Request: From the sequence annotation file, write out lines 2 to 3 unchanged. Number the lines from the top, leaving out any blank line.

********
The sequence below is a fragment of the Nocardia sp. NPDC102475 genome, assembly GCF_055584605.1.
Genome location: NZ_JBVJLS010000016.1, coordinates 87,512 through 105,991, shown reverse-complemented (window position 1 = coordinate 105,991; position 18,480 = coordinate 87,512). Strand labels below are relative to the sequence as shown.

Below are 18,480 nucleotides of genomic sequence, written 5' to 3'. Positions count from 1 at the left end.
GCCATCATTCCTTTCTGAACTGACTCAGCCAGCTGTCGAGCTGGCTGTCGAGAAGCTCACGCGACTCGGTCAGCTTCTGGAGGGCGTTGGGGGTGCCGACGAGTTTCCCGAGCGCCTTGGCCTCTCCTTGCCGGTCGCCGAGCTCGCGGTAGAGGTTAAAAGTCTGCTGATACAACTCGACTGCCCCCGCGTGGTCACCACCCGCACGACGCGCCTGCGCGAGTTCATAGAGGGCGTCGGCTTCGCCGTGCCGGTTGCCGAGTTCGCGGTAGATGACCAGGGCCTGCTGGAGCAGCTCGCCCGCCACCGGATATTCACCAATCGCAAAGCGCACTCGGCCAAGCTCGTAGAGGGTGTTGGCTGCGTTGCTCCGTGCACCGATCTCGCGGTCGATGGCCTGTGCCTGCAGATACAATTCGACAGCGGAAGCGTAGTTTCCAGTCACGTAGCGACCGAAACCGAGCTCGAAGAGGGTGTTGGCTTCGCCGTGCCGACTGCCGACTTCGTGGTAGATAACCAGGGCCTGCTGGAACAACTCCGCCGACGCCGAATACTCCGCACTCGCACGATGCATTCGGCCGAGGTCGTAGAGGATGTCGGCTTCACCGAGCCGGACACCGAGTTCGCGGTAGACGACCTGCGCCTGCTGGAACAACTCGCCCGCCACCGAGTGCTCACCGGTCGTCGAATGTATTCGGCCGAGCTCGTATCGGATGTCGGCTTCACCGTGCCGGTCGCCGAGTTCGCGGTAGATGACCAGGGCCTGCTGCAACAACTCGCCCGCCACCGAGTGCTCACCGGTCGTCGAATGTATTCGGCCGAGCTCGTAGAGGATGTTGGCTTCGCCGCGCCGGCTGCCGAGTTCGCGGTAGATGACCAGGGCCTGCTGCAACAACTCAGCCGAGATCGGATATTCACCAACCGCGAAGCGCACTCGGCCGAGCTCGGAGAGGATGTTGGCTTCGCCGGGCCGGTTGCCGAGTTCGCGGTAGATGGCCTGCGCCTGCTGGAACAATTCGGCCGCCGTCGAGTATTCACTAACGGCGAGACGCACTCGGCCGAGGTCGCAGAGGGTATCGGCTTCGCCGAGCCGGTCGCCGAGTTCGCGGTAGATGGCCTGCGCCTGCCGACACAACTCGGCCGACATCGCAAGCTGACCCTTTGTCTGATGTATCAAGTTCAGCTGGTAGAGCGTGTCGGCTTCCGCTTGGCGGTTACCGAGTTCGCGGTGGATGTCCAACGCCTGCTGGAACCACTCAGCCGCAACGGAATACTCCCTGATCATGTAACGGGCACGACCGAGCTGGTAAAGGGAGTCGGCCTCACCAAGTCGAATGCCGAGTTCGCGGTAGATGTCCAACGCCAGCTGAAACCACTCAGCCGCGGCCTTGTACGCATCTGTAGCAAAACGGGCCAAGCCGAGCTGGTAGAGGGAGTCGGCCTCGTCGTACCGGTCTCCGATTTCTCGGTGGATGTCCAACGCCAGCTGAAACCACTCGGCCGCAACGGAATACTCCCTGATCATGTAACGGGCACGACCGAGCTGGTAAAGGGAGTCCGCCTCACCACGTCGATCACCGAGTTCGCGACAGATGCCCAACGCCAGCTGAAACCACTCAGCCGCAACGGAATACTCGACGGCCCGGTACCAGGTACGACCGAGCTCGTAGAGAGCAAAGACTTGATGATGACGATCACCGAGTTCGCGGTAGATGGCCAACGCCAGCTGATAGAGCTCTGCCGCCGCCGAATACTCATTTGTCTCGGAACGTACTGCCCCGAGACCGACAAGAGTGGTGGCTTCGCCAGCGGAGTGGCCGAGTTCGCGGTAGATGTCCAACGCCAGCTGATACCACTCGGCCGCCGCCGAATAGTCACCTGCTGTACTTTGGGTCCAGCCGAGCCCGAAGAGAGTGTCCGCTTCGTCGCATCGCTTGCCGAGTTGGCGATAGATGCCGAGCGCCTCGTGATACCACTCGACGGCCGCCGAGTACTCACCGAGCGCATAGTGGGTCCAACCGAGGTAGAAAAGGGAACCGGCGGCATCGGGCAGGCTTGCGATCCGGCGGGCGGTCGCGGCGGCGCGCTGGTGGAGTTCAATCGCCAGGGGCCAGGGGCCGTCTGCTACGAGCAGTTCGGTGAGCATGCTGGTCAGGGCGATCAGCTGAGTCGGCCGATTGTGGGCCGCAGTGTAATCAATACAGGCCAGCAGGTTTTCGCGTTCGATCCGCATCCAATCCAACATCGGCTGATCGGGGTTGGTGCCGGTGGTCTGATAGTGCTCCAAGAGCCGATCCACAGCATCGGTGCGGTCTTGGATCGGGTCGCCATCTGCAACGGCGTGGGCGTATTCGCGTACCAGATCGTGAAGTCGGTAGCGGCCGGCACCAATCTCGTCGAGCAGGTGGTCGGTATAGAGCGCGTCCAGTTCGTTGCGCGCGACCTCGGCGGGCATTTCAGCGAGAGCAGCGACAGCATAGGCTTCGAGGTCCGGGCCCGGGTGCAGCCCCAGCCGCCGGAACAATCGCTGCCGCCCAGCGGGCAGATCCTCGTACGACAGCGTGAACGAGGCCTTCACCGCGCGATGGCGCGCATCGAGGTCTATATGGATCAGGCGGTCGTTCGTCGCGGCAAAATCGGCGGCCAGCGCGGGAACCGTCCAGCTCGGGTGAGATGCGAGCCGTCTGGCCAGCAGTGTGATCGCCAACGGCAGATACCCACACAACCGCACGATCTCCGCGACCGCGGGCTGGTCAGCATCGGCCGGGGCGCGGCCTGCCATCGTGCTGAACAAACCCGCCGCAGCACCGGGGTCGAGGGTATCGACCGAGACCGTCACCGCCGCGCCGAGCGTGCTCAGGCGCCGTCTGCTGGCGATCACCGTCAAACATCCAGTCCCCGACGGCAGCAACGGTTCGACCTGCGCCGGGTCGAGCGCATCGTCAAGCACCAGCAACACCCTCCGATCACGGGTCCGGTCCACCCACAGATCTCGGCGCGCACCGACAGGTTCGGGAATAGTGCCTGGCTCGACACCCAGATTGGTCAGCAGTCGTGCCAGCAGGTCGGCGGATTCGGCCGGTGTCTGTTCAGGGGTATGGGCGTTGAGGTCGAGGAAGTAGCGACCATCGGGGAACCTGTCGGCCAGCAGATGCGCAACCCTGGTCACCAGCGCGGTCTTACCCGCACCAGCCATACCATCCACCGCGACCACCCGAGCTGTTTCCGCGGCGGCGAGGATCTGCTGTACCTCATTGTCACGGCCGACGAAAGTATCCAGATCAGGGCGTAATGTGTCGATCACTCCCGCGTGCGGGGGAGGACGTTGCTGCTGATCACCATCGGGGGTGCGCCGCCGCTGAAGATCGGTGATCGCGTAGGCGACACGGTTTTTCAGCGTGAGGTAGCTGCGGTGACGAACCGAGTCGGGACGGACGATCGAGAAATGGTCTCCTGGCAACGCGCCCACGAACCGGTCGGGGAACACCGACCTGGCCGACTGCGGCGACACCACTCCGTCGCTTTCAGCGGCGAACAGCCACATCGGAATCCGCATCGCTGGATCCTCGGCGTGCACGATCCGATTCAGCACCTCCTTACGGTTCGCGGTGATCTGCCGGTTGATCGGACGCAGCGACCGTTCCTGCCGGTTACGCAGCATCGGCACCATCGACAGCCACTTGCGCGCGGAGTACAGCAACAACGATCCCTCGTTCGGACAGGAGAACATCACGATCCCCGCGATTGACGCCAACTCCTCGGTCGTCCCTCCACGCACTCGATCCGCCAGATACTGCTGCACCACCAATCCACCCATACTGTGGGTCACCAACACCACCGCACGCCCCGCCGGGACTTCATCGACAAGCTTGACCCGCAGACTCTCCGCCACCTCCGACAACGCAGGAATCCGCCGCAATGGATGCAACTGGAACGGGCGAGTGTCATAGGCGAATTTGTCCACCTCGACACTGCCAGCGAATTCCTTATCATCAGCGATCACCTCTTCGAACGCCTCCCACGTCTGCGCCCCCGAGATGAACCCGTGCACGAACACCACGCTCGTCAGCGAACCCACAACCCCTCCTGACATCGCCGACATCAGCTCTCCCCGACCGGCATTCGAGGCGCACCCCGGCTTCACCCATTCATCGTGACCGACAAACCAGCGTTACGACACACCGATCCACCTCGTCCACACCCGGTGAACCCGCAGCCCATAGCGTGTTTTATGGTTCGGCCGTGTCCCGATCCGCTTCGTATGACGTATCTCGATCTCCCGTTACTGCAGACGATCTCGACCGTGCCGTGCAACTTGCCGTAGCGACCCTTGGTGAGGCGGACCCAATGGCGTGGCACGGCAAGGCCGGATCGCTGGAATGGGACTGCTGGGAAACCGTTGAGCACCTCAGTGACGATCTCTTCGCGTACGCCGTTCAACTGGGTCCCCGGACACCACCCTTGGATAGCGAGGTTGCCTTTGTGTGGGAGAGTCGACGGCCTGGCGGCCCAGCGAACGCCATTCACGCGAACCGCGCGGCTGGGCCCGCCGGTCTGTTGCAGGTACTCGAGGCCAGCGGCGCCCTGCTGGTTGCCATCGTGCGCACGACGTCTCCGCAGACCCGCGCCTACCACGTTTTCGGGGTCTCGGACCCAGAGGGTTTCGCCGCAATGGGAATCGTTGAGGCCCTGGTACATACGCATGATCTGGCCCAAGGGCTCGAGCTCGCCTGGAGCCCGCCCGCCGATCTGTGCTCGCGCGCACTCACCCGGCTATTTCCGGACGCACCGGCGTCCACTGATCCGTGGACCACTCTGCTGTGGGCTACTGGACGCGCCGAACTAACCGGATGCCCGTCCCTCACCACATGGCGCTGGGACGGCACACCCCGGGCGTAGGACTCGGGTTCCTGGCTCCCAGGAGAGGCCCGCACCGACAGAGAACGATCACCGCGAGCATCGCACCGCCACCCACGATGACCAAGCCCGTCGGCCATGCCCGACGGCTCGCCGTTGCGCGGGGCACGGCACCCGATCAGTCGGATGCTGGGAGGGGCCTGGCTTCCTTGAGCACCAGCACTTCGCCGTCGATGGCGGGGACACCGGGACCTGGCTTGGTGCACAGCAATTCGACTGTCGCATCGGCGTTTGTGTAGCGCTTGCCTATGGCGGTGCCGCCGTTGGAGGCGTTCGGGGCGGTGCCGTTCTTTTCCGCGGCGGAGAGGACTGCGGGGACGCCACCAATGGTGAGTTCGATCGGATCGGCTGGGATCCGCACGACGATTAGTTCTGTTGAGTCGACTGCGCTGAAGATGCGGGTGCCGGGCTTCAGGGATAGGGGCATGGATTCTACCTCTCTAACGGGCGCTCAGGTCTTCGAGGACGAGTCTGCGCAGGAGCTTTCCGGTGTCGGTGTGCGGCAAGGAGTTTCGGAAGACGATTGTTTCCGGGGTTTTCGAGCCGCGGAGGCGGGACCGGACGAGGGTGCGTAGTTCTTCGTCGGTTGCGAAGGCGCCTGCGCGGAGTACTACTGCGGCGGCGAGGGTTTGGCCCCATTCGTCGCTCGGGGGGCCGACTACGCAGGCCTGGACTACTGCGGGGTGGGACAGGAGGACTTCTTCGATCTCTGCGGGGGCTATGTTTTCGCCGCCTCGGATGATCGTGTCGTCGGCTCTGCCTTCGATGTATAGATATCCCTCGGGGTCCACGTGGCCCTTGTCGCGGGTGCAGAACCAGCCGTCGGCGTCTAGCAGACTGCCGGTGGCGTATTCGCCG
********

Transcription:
Genome location: NZ_JBVJLS010000016.1, coordinates 87,512 through 105,991, shown reverse-complemented (window position 1 = coordinate 105,991; position 18,480 = coordinate 87,512). Strand labels below are relative to the sequence as shown.

Below are 18,480 nucleotides of genomic sequence, written 5' to 3'. Positions count from 1 at the left end.